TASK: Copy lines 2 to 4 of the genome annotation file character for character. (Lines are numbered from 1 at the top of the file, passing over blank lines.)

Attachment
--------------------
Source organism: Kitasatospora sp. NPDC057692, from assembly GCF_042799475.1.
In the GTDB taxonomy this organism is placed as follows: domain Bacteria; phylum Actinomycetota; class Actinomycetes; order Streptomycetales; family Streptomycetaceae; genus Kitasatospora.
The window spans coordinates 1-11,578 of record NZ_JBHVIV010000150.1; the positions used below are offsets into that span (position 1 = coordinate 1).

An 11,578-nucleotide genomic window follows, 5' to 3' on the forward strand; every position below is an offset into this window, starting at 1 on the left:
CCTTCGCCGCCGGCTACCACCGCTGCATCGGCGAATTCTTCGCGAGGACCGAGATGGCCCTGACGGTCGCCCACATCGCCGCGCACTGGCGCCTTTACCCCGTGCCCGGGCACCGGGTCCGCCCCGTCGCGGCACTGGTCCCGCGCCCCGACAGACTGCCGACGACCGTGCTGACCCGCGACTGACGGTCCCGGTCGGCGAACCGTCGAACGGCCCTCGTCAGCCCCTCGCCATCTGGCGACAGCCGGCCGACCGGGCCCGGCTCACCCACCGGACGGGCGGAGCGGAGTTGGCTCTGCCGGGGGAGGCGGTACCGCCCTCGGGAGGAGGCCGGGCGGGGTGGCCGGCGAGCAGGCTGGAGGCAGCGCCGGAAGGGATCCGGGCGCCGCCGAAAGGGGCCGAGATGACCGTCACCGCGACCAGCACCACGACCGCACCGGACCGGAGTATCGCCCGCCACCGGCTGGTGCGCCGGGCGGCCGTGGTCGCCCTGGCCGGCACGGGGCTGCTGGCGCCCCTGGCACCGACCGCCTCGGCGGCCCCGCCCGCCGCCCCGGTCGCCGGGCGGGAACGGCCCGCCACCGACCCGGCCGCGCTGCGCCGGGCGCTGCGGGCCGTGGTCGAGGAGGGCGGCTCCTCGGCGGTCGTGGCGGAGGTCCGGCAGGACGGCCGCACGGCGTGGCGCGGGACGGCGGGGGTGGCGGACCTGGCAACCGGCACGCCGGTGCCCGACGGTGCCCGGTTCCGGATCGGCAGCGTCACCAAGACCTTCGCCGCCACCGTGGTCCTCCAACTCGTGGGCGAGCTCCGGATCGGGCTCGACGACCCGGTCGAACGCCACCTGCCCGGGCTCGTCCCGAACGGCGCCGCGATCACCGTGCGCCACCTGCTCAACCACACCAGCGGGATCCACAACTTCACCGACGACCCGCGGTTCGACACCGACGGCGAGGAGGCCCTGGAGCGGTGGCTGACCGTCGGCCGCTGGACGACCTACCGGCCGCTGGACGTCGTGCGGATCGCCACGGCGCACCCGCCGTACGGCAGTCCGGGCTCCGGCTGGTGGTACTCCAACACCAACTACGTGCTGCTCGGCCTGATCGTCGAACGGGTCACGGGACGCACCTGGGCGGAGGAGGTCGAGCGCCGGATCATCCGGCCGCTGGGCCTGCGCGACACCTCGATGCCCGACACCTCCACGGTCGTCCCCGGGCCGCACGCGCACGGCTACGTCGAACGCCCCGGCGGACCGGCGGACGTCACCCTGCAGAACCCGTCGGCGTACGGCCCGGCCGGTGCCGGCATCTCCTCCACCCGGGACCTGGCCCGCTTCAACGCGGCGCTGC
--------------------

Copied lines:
In the GTDB taxonomy this organism is placed as follows: domain Bacteria; phylum Actinomycetota; class Actinomycetes; order Streptomycetales; family Streptomycetaceae; genus Kitasatospora.
The window spans coordinates 1-11,578 of record NZ_JBHVIV010000150.1; the positions used below are offsets into that span (position 1 = coordinate 1).

An 11,578-nucleotide genomic window follows, 5' to 3' on the forward strand; every position below is an offset into this window, starting at 1 on the left: